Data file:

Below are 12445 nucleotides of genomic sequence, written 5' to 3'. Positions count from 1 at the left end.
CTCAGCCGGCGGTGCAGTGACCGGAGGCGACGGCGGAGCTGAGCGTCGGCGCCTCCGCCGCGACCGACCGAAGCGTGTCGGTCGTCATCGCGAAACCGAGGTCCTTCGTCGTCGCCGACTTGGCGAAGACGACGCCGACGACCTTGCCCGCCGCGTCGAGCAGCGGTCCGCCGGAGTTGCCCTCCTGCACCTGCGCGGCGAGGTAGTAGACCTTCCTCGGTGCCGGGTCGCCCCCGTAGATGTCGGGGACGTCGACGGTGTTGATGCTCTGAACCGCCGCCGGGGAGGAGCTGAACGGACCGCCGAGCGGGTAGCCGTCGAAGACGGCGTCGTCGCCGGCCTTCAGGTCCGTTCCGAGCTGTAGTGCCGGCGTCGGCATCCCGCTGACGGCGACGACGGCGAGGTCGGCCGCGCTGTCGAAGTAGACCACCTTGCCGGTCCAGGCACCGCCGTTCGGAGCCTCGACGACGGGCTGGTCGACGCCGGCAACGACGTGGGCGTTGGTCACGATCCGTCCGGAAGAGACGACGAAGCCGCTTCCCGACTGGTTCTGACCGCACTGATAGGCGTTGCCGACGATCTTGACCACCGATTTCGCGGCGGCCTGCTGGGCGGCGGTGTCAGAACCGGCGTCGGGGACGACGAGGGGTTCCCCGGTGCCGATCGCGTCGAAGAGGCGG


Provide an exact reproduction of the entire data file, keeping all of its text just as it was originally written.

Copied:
Below are 12445 nucleotides of genomic sequence, written 5' to 3'. Positions count from 1 at the left end.
CTCAGCCGGCGGTGCAGTGACCGGAGGCGACGGCGGAGCTGAGCGTCGGCGCCTCCGCCGCGACCGACCGAAGCGTGTCGGTCGTCATCGCGAAACCGAGGTCCTTCGTCGTCGCCGACTTGGCGAAGACGACGCCGACGACCTTGCCCGCCGCGTCGAGCAGCGGTCCGCCGGAGTTGCCCTCCTGCACCTGCGCGGCGAGGTAGTAGACCTTCCTCGGTGCCGGGTCGCCCCCGTAGATGTCGGGGACGTCGACGGTGTTGATGCTCTGAACCGCCGCCGGGGAGGAGCTGAACGGACCGCCGAGCGGGTAGCCGTCGAAGACGGCGTCGTCGCCGGCCTTCAGGTCCGTTCCGAGCTGTAGTGCCGGCGTCGGCATCCCGCTGACGGCGACGACGGCGAGGTCGGCCGCGCTGTCGAAGTAGACCACCTTGCCGGTCCAGGCACCGCCGTTCGGAGCCTCGACGACGGGCTGGTCGACGCCGGCAACGACGTGGGCGTTGGTCACGATCCGTCCGGAAGAGACGACGAAGCCGCTTCCCGACTGGTTCTGACCGCACTGATAGGCGTTGCCGACGATCTTGACCACCGATTTCGCGGCGGCCTGCTGGGCGGCGGTGTCAGAACCGGCGTCGGGGACGACGAGGGGTTCCCCGGTGCCGATCGCGTCGAAGAGGCGG